How to backup the Raspberry Pi SD Card using Linux

Let’s face it, your hard drive will eventually fail and so will any storage device you own, especially something small like your Raspberry Pi SD card which not only can become corrupted but also lost if you use it outside your home transferring files at different locations. I am a big advocate of creating backups of your Raspberry Pi’s SD Card and create an image of the SD card that you can store on Google Drive or Dropbox.

I recently was using my Raspberry Pi as a server and had a ton of data and hours of software configurations that I have been using my Raspberry Pi for and during a thunderstorm the power got cut out, when power was restored and I booted up my server everything was corrupted and all my data was lost. If I had only created an image I would be able to insert a new SD card into my computer and restore my previously saved image and be back in business in 5 minutes.

Since all my computers in the house are running Linux I will be showing you how to create a backup image of your Raspberry Pi’s SD card and restoring your image back onto the SD card. The distro of Linux I am running is Linux Mint, which is a Debian Linux flavor. The steps for creating your Raspberry Pi image on Linux will work on all distributions of Linux since the command I will be using is a standard Linux command.


To create a backup image of the Raspberry Pi SD Card


You will need the following:

Instructions for Backing up the Raspberry Pi SD Card

Lets start off by opening a terminal window on your Linux computer. We will be able to do everything through the terminal window. Don’t put in your Raspberry Pi’s SD card into your computer yet, before putting in the SD card run the following command to display the amount of disk space available on our system. We really don’t care about the available disk space, what we will be looking for is all the partitions¬†on our hard drive and we will be making note of what new partitions show up when we insert our Raspberry Pi SD card. Run the following command:

You should get a list of the current file system similar to the image below.

Now lets insert the Raspberry Pi SD card into your Linux computer and rerun the same command as above:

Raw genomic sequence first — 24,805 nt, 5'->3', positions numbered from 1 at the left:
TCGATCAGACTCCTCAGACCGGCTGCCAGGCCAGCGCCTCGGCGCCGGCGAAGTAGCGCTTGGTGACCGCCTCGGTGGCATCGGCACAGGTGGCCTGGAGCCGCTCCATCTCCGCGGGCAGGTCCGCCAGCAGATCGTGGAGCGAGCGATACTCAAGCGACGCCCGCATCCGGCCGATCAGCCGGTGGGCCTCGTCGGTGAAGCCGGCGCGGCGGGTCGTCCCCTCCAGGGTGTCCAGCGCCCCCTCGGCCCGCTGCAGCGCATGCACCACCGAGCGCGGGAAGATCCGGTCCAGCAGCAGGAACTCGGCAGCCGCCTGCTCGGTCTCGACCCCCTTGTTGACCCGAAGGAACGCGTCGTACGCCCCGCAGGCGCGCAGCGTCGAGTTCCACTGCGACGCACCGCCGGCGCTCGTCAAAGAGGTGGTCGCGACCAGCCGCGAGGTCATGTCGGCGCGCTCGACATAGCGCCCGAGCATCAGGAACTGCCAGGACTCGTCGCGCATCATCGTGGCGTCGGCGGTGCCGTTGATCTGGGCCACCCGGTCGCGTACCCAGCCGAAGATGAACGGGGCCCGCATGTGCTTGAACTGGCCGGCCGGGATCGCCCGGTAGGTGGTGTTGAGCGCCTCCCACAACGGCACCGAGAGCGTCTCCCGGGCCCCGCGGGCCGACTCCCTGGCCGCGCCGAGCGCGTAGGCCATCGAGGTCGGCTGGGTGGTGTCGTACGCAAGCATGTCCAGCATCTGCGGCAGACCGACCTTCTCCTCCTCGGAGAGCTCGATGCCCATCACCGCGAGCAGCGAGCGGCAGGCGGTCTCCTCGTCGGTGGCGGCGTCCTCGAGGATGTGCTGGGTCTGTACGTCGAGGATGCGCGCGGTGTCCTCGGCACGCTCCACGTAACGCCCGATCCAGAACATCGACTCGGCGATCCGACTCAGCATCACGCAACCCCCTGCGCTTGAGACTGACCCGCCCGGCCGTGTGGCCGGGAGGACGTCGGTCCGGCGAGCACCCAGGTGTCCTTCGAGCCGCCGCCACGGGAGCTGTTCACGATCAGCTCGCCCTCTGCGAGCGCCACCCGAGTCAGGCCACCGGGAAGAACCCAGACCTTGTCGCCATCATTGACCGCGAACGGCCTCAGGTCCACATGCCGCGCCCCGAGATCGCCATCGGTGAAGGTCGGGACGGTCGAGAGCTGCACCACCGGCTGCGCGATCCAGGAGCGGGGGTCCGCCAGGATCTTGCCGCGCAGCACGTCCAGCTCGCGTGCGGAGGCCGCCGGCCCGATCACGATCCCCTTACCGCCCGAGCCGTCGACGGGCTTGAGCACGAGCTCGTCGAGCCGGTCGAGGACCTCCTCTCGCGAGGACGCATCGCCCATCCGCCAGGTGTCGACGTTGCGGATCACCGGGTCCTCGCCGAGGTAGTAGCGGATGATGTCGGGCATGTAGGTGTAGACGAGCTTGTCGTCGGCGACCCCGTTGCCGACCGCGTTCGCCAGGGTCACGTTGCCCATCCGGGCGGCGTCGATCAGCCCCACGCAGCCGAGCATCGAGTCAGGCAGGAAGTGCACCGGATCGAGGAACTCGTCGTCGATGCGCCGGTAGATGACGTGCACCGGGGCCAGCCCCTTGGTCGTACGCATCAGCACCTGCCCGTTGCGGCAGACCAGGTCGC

Note the 2 new lines that were added when running the ‘df’ command. The new device that wasn’t there the first time you ran the ‘df’ command is your SD card. Now that you have identified the Raspberry Pi SD card you will want to take note of the partitions name.

The first column gives you the name of your SD card as recognized by the file system, in my case it is ‘/dev/sdb1‘ and ‘/dev/sdb2‘. You can see that there are 2 partition on the SD card, SDB1 and SDB2, since we want to backup the whole Raspberry Pi SD card we will use SDB as our partitions name.

Type the following command into a terminal window to backup the Raspberry Pi SD card:

Note: Change the /dev/sdb to whatever your file system name is. In my case above, my file systems name was /dev/sdb. You will also not get any progress on the backup being performed. It may take a few minutes to complete.

You can also rename the file name of the image you are creating to something else. Using the command above will save the Raspberry Pi SD card image to your home folder. Also note that the ‘dd’ command will not show you any progress so you will just get a blinking cursor. Depending on the size of the SD card you are backing up will determine how long it will take to backup, the larger the SD card the longer it will take.

Once the ‘dd’ command is finished you have successfully created a backup of the SD card for the Raspberry Pi. The backup image that has been created should be located in your home folder.

Restoring your Backup Image to the Raspberry Pi

If you would like to restore an image you have previously created you will need to discover which device is your SD card like in the steps above. Once you have discovered the file systems name of your Raspberry Pi SD card you will need to unmount it first. You will need to unmount each partition this time, in our case we have ‘/dev/sdb1‘ and ‘/dev/sdb2‘.

Use the following commands to unmount your SD card partitions:

Now write your backup image to the SD card with the following command:

Again, you will not get any progress of the image being written to your Raspberry Pi’s SD card. Notice that the command is just reversed from the back up as above. We just switch our input and output destinations.



  • Trey

    November 13, 2017

    Thanks, Kamil. Very helpful post. Backup can be a lifesaver — especially with RasPi’s.

    Can you explain why a blocksize (bs=4M option) should be specified on the restore operation but not for backup?

    Also, you might add “status=progress” to your command line instructions to receive periodic updates on the console as the backup or restore is running.

  • karl

    June 10, 2019


    nice guide thanks


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